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We’ve been attempting to hybridize Grevilleas specifically, and that has proven to be difficult. What I rely on then are open pollinated hybrids – all Grevillea species can cross, pollinated by European honeybees in my garden they almost all set seed.  This is seed from a hybrid between Grevillea victorae x  Grevillea juniperina ‘Gold’. I sowed a bunch of seed and this seedling stands out as superior to the other seedlings and to many other Grevilleas that we grow. This is an upright growing and then spending evergreen shrub with distinctive small grass green wedge shaped leaves. The flowers are very large for a hybrid and the perianth is a soft citrus pastel orange. The style or pollen presenter begins life after opening with a red/melon color as it ages the style changes to light yellow from the tip down. The base of the style nearest the perianth remains dark melon red. Very heavy blooming selection. Flowers appear January-July and on older plants year round. The large clusters of un opened buds are shaded light pink before maturing.  Upright growing then spreading laterally with age. To 4′ tall and 6′ wide. All Grevilleas are a beacon to Hummingbirds and all birds as is this cultivar.  Full sun in average, un-amended soil. Dig a very large hole and water weekly until you see good new growth then taper to once a month. I’m very proud to offer this seedling, it is a vast improvement on other Grevilleas with similar size flowers- this one beats them all. Best in a warm, protected location.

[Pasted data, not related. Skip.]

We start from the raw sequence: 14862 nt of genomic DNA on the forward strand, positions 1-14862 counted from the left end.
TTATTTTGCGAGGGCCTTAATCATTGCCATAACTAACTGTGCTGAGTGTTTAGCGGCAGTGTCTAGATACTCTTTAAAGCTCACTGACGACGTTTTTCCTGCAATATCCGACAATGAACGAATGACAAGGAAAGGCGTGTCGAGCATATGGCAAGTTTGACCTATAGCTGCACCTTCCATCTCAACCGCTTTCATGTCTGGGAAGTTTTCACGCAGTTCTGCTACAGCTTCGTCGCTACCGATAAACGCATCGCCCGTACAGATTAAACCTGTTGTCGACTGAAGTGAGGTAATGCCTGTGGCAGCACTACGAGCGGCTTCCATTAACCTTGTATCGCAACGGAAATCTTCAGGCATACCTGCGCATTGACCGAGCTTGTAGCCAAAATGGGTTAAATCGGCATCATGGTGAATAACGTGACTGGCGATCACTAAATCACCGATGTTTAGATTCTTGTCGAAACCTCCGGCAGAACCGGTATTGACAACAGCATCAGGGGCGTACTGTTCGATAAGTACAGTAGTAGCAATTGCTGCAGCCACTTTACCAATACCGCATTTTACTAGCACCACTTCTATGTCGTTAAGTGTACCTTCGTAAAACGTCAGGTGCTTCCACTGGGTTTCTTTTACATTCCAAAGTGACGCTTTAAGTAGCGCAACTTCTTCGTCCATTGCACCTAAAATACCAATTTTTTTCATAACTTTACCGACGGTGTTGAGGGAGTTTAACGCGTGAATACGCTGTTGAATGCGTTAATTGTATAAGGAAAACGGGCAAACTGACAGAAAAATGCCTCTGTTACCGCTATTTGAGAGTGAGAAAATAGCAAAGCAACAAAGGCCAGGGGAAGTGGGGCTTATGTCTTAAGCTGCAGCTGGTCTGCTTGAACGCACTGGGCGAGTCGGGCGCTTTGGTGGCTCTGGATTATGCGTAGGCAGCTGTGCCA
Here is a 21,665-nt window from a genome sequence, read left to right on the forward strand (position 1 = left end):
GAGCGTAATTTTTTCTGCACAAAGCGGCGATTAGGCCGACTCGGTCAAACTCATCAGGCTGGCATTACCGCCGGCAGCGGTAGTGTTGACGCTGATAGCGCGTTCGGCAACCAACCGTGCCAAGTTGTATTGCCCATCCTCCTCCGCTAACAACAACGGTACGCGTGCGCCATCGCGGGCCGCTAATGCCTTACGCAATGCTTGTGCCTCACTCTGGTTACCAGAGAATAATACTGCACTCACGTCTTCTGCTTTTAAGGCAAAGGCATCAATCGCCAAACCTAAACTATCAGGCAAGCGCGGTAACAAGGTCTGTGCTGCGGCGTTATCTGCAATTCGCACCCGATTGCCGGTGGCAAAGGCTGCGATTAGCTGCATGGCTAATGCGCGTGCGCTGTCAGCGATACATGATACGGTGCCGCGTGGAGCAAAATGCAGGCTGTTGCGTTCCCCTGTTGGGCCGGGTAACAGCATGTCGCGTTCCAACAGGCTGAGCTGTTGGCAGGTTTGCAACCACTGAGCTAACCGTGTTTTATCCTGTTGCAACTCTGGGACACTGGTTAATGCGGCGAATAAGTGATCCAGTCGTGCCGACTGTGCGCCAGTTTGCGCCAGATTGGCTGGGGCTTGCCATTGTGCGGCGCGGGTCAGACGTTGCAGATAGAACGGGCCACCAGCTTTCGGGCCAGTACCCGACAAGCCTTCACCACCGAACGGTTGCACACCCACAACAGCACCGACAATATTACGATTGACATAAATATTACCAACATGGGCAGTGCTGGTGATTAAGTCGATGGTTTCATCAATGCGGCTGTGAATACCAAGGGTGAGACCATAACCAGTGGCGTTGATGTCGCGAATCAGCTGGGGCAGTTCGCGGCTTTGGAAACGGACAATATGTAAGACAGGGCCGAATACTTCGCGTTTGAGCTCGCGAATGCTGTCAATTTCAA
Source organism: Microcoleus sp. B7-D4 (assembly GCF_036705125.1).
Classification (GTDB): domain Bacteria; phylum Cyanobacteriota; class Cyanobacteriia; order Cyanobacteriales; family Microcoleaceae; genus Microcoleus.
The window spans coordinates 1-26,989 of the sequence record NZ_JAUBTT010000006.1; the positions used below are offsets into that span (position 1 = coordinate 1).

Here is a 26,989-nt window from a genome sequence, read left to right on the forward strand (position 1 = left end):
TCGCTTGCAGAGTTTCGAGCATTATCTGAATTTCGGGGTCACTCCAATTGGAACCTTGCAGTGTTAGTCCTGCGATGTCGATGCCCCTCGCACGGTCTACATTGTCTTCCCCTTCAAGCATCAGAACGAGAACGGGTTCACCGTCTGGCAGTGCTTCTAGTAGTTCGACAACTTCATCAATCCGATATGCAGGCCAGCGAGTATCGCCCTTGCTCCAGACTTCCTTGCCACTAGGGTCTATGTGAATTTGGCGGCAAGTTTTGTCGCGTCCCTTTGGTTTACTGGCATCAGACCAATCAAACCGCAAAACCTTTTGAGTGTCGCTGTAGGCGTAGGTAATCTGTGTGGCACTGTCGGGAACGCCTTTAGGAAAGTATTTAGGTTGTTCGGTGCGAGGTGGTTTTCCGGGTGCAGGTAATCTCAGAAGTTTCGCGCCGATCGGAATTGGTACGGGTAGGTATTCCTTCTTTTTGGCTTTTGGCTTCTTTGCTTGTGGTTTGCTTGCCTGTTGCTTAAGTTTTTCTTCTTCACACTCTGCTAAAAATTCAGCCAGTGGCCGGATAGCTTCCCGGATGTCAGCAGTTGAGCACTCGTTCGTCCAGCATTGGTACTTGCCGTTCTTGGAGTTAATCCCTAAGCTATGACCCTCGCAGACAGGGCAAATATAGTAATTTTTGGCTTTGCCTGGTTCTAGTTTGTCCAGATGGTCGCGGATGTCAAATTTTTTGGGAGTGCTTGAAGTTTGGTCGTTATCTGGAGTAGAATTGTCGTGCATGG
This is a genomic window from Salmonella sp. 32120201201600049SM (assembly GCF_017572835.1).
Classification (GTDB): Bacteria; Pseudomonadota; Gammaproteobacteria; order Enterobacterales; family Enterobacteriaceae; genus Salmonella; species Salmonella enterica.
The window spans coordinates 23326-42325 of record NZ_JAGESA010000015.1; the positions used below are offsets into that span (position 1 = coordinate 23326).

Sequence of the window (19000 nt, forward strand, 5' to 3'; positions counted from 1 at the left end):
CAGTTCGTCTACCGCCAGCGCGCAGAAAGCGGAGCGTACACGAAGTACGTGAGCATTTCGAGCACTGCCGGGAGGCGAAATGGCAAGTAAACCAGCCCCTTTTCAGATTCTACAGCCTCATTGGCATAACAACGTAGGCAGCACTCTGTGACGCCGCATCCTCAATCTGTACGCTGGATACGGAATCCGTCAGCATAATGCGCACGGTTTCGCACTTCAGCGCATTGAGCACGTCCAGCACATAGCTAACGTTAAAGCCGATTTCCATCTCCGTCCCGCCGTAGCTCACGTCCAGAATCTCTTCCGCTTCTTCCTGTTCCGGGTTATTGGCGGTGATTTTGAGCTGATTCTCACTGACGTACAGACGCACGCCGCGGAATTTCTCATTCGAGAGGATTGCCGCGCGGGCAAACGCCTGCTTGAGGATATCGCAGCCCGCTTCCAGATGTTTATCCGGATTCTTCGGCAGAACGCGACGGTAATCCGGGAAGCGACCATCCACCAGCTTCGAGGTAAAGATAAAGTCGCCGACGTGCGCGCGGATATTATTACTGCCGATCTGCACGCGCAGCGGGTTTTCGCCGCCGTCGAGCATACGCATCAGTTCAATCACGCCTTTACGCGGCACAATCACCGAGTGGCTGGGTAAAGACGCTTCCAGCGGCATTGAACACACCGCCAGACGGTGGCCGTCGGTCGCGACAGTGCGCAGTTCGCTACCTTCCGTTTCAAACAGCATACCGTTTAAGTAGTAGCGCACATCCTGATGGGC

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Cold hardy and very showy  Hebe that is an excellent small scale ground cover. To just inches high it expands over time to up to 4′ wide. The gray evergreen foliage is handsome year round. In early summer the tips of the plant are ensconced in violet- blue colored flowers. This showy display draws pollinators and butterflies. One of the showiest of the very cold hardy varieties. Takes temperatures below 10ºF with no damage. Excellent on slopes. Expanding branches can root where they touch the ground, making this spreader excellent for erosion control. It also grows with such density to block weeds. Very easy to grow. Mix with perennials and in-between shrubs in full sun to very light shade. Light CONSISTENT summer irrigation. The small gray leaves line the black stems for more exquisite detail. Excellent at the top of a wall where it will trail and follow the contours exactly. Moderate deer resistance.